Housing a metro flash point

A partly demolished shack in Joe Slovo
A partly demolished shack in Joe Slovo
Image: Annelisa Swana

On Thursday last week a 38-year-old man climbed onto the roof of his shack in Joe Slovo township in Port Elizabeth. For a few minutes he sat on the corrugated iron sheets holding his young daughter in his arms.

On the ground around him tensions were high.

A stand-off between his neighbours and the police had taken a violent turn following the demolition earlier that morning of shacks illegally built by families desperate for houses.

The man had refused to have his home torn down.

From the roof he threatened to throw the toddler to the ground.

I will not attempt to understand his thoughts at the time.

Nor can I imagine what went through the little girl’s mind – or that of her mother – who stood with her arms stretched out next to the police on the ground.

Approached by a policeman on the roof, the father got up, turned the little girl upside down, holding her by one leg.

He swung her and after what seemed like a brief moment of hesitation, tossed her.

“It was unlike anything I had seen before,” my colleague, Werner Hills, the photographer who took the pictures which shocked the nation that day, said.

“I was convinced he was not going to do it. When he did, my heart almost stopped,” Hills said.

One of the policemen caught the child, preventing what could have been a deadly tragedy.

Seconds later, the father was arrested.

He faces charges of child abuse and will appear in court again on Monday.

The incident was horrific.

But it did not occur in a vacuum. Here’s the context. In January last year, the Nelson Mandela Bay Municipality obtained a court order allowing it to evict families who had invaded land near Motherwell.

That decision and the subsequent treatment of the evicted families caused outrage among communities and opposition parties in the city.

In November the ANC put forward a motion in council effectively barring city manager Johann Mettler from obtaining any court order to evict people from illegally occupied land.

The ANC’s motion demanded, among other things, that Mettler must consult and get approval from the majority of council or a representative committee of councillors before evicting people.

Mettler and the coalition government protested, insisting that the motion was illegal and incompetent, and implementing it would simply be impractical.

They maintain that the occupation of land is in itself illegal and that the metro is obliged to act against those who do so.

Nonetheless, the coalition government lost the vote that day as the collective opposition passed the motion.

And then, something peculiar happened.
More and more settlements began to crop up on open land in various parts of the city – from Motherwell to Colchester to Joe Slovo and so on. As a result the metro has had its hands full demolishing shacks which officials say sprout up every week.

While the opposition denies this, the consistent narrative from communities suggests that some councillors have either actively encouraged land occupation or passively enabled it.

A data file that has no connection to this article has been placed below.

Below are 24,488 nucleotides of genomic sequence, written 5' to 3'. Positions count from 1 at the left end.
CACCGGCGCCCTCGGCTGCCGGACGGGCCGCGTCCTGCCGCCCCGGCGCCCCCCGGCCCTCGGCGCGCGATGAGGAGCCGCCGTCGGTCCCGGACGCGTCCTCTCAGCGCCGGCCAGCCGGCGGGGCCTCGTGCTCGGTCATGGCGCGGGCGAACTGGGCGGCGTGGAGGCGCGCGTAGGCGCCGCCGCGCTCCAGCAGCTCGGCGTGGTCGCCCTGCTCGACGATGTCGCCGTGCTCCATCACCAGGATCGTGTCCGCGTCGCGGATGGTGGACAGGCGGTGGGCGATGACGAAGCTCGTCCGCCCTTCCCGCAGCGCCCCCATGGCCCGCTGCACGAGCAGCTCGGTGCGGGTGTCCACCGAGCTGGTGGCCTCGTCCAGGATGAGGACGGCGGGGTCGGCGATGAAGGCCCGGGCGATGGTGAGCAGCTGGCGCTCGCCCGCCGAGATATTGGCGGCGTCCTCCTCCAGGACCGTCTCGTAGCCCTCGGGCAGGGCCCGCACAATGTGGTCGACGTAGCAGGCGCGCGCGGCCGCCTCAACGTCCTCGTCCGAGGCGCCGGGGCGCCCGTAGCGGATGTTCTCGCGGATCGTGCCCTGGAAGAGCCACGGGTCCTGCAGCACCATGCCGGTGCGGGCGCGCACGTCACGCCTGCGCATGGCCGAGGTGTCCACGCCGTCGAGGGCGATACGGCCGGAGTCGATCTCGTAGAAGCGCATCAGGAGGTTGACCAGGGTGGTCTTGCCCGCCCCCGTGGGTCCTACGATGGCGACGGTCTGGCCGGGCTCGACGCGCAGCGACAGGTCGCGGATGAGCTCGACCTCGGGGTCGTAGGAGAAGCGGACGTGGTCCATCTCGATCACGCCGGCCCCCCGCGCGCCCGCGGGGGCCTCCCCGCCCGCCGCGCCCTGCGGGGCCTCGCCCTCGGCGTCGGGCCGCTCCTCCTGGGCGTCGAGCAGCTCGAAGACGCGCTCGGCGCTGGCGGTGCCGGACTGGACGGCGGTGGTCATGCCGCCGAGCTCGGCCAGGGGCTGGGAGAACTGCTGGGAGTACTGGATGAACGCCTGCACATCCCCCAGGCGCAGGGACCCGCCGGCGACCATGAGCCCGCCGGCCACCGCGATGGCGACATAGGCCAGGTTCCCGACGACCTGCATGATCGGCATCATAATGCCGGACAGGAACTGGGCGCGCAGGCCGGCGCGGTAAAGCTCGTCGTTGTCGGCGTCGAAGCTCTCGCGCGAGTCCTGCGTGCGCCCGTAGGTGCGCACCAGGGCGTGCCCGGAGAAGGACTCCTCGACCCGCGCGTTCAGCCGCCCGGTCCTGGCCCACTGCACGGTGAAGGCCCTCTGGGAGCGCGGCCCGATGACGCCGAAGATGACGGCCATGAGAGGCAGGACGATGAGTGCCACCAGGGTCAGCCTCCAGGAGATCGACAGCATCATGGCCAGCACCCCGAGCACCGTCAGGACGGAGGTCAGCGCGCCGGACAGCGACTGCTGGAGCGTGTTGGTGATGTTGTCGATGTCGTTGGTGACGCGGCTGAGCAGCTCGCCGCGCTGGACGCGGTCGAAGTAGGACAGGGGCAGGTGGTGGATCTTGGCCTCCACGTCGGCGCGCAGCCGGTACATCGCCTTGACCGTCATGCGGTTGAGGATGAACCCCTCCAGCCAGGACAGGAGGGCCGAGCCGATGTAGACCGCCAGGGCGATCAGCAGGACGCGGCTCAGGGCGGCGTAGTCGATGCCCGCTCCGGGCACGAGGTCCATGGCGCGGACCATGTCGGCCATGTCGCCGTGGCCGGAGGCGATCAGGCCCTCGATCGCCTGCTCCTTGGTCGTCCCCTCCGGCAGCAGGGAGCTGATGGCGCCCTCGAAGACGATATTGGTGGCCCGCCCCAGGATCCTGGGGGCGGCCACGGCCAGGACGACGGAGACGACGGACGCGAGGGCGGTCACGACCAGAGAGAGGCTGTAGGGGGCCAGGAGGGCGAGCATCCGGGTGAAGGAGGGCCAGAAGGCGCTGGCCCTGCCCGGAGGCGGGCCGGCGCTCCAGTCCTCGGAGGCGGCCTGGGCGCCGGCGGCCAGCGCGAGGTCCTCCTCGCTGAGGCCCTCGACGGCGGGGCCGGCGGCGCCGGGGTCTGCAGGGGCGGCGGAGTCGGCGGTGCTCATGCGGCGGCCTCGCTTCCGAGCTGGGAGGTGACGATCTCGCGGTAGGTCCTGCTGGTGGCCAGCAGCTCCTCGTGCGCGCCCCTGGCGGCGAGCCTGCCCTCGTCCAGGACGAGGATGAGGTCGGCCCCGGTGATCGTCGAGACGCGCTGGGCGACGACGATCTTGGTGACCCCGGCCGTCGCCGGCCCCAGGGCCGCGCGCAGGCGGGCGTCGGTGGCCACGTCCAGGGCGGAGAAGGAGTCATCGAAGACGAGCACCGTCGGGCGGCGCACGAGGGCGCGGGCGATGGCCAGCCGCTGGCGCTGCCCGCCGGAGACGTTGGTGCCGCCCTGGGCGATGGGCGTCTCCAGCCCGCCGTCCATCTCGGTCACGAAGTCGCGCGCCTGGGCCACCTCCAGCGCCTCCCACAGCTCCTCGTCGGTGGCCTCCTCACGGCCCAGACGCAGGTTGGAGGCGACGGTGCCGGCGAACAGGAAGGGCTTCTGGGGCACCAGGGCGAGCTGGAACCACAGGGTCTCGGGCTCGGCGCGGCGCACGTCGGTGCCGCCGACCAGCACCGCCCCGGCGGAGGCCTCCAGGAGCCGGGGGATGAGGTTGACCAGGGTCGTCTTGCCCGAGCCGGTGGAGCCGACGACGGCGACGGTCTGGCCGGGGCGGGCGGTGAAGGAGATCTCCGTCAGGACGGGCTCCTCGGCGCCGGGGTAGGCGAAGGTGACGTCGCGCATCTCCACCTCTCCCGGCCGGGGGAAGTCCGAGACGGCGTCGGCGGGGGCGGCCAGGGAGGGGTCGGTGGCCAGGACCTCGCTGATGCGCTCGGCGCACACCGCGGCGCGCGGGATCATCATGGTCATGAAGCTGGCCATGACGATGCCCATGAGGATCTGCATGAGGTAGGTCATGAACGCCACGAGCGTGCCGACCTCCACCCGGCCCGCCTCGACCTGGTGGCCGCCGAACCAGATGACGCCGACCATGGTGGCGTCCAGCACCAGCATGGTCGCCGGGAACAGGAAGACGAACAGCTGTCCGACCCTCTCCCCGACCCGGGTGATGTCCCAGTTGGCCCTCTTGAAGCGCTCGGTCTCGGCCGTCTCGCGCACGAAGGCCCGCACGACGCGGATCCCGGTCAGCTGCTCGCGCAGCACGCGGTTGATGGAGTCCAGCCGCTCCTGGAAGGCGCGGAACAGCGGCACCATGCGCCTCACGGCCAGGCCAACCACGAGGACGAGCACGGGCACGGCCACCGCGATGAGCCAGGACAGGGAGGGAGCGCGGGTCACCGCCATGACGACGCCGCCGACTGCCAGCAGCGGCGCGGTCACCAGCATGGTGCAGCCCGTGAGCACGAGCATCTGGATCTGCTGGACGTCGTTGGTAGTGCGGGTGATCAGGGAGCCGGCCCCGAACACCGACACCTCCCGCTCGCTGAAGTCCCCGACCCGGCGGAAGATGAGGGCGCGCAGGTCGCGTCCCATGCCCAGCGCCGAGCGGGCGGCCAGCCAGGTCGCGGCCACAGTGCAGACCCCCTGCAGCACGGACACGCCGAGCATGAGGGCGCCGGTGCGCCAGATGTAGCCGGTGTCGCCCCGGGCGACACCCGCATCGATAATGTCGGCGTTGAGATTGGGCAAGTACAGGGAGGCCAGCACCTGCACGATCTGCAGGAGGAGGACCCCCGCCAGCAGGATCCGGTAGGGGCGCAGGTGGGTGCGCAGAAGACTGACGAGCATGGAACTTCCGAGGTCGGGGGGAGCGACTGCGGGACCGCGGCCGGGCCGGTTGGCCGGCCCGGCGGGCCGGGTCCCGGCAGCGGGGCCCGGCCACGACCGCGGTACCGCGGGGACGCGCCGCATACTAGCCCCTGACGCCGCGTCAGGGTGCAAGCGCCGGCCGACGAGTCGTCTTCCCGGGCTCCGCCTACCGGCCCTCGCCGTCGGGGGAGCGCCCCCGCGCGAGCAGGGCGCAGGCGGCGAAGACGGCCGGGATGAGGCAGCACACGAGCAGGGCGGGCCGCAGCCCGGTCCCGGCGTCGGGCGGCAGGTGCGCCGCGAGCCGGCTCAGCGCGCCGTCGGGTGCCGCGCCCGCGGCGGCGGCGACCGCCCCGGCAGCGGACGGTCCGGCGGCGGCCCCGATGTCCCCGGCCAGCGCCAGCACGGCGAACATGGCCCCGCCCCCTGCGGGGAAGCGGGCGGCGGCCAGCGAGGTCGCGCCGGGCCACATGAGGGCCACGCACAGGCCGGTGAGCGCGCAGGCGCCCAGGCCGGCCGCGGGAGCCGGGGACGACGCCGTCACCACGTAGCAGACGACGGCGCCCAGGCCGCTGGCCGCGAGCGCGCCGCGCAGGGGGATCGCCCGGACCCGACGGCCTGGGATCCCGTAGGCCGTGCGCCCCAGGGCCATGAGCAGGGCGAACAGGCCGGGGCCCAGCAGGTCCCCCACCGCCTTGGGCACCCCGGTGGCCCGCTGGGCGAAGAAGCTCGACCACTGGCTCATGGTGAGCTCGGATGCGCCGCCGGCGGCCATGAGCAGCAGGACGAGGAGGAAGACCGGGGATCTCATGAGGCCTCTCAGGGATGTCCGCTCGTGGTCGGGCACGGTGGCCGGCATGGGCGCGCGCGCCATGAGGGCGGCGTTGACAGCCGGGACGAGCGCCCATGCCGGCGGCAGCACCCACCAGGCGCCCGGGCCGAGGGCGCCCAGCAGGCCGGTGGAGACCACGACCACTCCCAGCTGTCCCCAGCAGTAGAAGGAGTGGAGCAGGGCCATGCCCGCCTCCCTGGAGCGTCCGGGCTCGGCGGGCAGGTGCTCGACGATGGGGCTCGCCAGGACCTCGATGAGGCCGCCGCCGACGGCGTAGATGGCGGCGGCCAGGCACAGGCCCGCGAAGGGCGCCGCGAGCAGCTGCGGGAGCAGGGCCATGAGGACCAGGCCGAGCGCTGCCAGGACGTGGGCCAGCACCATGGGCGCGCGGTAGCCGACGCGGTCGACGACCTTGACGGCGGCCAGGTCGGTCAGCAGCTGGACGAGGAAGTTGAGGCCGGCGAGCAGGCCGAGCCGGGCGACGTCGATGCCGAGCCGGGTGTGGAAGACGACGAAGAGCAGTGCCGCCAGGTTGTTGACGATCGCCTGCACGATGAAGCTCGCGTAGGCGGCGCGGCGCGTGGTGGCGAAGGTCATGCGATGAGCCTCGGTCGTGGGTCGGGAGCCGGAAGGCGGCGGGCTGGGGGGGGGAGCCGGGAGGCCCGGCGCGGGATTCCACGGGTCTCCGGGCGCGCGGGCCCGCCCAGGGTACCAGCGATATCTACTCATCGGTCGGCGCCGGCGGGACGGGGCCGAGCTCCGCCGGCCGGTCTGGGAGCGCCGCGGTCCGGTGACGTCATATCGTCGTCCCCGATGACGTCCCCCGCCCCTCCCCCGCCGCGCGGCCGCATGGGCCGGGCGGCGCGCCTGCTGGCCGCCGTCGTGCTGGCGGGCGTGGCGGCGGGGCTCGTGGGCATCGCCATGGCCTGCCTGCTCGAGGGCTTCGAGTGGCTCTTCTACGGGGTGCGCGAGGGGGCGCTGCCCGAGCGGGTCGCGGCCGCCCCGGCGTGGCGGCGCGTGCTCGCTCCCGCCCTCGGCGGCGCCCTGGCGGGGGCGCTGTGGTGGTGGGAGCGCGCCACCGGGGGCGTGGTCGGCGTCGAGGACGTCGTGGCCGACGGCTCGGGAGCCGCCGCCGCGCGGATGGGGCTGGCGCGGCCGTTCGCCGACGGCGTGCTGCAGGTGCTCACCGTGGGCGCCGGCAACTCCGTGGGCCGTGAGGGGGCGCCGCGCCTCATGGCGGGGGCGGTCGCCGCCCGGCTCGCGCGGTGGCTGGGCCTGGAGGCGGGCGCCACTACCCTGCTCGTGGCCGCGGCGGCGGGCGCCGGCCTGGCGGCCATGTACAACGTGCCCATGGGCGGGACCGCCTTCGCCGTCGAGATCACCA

Further, it is not unreasonable to believe that the unfolding national conversation about the expropriation of land without compensation has also emboldened those who (rightfully) believe that they ought to have access to decent homes.

Aggravating the situation, of course, are the typically fraught politics in this city.

For example, the city’s human settlements political head, Nqaba Bhanga, believes that behind the rise in land invasions is a sinister political game by the opposition to undermine the coalition government and to create anarchy.

Because of this, he is increasingly combative in his determination to deal with what he referred to as “sharks” invading land.

“There is anarchy happening in our communities and it is because of the irresponsible motion,” he told his portfolio committee in February.

For all we know, he may be correct.

There may indeed be a sinister hand behind this.

However, it is equally true that there is a housing crisis in our city, one that affects thousands of poor families.

And, therefore, the belligerent and tone-deaf language used when dealing with a complex and emotive issue, at such a time as this, is in fact problematic.

It suggests disconnect – real or perceived – from the plight of those who are victims of years of government corruption and inefficiency.

Equally, it does not take a genius to figure out that the stand-off between the metro and its poor communities – accidentally or by design – is a convenient crisis being fully exploited by the opposition in its efforts to delegitimise the coalition government.

Beyond the political spectacle, however, are these cold, hard facts.

Mandela Bay has a housing backlog of at least 85 000.

Every year not enough houses are built.

The budget for the next financial year, for example, allows for only 1 580 houses to be built.

The trend is worrisome.

In fact, last month provincial housing boss Gaster Sharpley told this newspaper that at the current building pace it would take the government 30 years to meet the demand.

Simply put, there are too many people who need houses and not enough money to meet the demand.

Two, the housing waiting lists are largely in shambles. Therefore, law and sentiments aside, the arbitrary occupation of land only serves to worsen an already chaotic system that inflames social unrest rather than brings destitute families closer to getting decent housing.

This is most certainly no political game.

Stoking it any further will only bring disastrous consequences for all, especially the most vulnerable, irrespective of who runs this city.

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